Example 8

Effect of HCV Protease Inhibitors on Selected Human Proteases

HCV protease inhibitors have demonstrated great antiviral potency in addition to interesting toxicities associated with inhibition of host proteases. In an effort to circumvent similar toxicities, new protease inhibitors were evaluated for inhibition of a panel of important human proteases. The enzymes tested are Elastase (Neutrophil), Plasmin, Thrombin, and Cathepsin S.

Neutrophil elastase (or leukocyte elastase) also known as ELA2 (elastase 2) is a serine protease in the same family as chymotrypsin and has broad substrate specificity. Secreted by neutrophils during inflammation, one of its primary roles is to destroy bacteria in host tissue. (Belaaouaj et al, Science 289 (5482): 1185-8).

Plasmin is a serine protease derived from the conversion of plasminogen in blood plasma by plasminogen activators (Collen, D. Circulation, 93, 857 (1996). This enzyme (EC 3.4.21.7) degrades many blood plasma proteins, most notably, fibrin clots. Plasmin is also involved in several pathological and physiological processes such as inflammation, neoplasia, metastasis, wound healing, angiogenesis, embryogenesis and ovulation (Vassalli, J. D. et al, J. Clin. Invest. 88, 1067 (1991).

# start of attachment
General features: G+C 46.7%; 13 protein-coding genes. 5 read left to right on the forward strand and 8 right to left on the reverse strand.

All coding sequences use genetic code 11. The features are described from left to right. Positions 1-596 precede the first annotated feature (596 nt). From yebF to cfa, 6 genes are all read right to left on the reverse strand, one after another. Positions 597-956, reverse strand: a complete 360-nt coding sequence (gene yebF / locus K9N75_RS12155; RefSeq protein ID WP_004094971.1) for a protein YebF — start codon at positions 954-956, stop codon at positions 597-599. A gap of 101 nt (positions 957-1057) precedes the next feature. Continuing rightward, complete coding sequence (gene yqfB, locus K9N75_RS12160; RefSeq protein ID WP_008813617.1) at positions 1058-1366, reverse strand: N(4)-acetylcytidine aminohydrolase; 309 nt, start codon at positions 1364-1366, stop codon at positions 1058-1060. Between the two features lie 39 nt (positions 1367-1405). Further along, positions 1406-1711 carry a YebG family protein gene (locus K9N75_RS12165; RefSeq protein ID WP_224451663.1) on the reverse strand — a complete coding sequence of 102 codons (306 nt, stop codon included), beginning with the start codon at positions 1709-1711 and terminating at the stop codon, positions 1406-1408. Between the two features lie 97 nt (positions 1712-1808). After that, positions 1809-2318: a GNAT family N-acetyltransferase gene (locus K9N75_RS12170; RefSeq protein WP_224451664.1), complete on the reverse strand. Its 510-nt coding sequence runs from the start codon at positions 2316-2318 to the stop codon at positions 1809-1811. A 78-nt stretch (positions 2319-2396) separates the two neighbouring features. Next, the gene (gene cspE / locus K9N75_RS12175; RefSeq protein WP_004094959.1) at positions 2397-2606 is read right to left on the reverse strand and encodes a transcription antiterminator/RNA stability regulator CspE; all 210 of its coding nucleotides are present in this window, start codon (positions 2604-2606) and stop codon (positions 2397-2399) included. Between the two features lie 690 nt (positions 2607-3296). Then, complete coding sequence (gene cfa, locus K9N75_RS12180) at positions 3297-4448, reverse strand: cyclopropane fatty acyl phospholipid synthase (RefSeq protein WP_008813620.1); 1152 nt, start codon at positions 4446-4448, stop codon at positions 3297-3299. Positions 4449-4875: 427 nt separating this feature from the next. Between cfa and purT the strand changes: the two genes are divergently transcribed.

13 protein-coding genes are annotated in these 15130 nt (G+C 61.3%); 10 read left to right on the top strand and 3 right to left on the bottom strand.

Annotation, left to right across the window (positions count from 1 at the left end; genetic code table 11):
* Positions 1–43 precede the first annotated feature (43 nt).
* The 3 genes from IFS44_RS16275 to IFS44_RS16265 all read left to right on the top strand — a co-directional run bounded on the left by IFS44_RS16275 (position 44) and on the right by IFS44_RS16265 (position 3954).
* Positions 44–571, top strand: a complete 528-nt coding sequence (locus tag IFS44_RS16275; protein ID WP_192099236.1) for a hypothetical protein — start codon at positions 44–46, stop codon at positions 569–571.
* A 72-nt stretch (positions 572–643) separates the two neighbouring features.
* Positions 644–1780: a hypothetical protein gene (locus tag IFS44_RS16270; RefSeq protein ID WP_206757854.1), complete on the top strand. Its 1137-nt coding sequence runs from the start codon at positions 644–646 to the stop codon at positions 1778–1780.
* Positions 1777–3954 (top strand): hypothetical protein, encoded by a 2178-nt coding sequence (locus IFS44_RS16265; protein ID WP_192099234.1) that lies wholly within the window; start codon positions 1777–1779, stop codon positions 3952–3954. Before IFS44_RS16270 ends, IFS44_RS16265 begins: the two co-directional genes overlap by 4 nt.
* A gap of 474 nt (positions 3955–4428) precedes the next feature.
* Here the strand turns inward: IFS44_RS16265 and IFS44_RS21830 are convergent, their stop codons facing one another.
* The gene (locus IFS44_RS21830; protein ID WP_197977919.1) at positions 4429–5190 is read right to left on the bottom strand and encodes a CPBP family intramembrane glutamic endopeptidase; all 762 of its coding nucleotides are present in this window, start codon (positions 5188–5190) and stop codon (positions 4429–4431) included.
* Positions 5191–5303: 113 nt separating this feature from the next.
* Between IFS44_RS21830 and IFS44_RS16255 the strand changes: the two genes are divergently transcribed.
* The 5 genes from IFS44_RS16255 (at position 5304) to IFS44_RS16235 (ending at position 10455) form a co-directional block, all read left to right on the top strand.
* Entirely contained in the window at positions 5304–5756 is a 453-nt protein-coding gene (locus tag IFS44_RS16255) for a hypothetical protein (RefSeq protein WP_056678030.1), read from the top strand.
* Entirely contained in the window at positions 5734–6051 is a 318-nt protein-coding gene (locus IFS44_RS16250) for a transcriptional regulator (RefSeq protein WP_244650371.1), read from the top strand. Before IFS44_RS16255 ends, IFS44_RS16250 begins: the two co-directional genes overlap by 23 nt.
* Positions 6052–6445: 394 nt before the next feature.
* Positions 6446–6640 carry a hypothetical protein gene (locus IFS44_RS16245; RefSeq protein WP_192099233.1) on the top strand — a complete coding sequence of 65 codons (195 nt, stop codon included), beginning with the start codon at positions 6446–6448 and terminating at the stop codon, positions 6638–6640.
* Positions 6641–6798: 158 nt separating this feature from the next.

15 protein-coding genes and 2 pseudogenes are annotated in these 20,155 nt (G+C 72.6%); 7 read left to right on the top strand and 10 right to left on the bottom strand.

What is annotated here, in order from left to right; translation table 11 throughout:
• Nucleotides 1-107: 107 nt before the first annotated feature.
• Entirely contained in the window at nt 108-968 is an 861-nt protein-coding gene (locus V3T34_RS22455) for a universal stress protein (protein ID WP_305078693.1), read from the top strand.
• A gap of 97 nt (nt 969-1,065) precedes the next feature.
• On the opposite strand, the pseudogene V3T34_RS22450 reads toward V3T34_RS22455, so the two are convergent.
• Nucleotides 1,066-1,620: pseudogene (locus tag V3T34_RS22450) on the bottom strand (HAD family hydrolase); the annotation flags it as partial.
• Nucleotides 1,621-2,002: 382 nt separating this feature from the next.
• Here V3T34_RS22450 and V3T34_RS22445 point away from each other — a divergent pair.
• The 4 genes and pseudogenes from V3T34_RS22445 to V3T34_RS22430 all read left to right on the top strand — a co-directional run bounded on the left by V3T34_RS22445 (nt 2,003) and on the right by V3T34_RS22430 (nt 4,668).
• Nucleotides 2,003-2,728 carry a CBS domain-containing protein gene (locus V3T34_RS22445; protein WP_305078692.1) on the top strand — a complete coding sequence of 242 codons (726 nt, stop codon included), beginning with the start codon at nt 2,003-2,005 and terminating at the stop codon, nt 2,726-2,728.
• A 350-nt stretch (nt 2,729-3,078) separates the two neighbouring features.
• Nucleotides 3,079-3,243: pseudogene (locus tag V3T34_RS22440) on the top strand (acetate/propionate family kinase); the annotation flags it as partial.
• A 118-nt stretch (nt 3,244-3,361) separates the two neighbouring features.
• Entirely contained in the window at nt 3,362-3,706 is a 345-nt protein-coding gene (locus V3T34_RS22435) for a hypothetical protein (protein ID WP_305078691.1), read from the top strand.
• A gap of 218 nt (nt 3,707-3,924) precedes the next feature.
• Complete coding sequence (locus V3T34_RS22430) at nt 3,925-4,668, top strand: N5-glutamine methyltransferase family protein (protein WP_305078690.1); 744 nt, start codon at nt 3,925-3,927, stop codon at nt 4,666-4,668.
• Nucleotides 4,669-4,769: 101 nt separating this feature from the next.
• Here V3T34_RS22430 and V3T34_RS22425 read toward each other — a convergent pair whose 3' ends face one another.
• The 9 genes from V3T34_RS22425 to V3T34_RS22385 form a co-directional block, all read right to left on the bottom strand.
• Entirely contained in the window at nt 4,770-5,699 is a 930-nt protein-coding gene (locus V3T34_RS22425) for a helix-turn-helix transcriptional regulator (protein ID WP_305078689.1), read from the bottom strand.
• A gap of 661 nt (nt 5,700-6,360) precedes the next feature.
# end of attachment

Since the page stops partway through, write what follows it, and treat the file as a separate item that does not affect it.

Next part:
Thrombin is a coagulation protein in the blood stream that has many effects in the coagulation cascade, the last enzyme in the clotting cascade. It is a serine protease that converts soluble fibrinogen into insoluble strands of fibrin, as well as catalyzing many other coagulation-related reactions.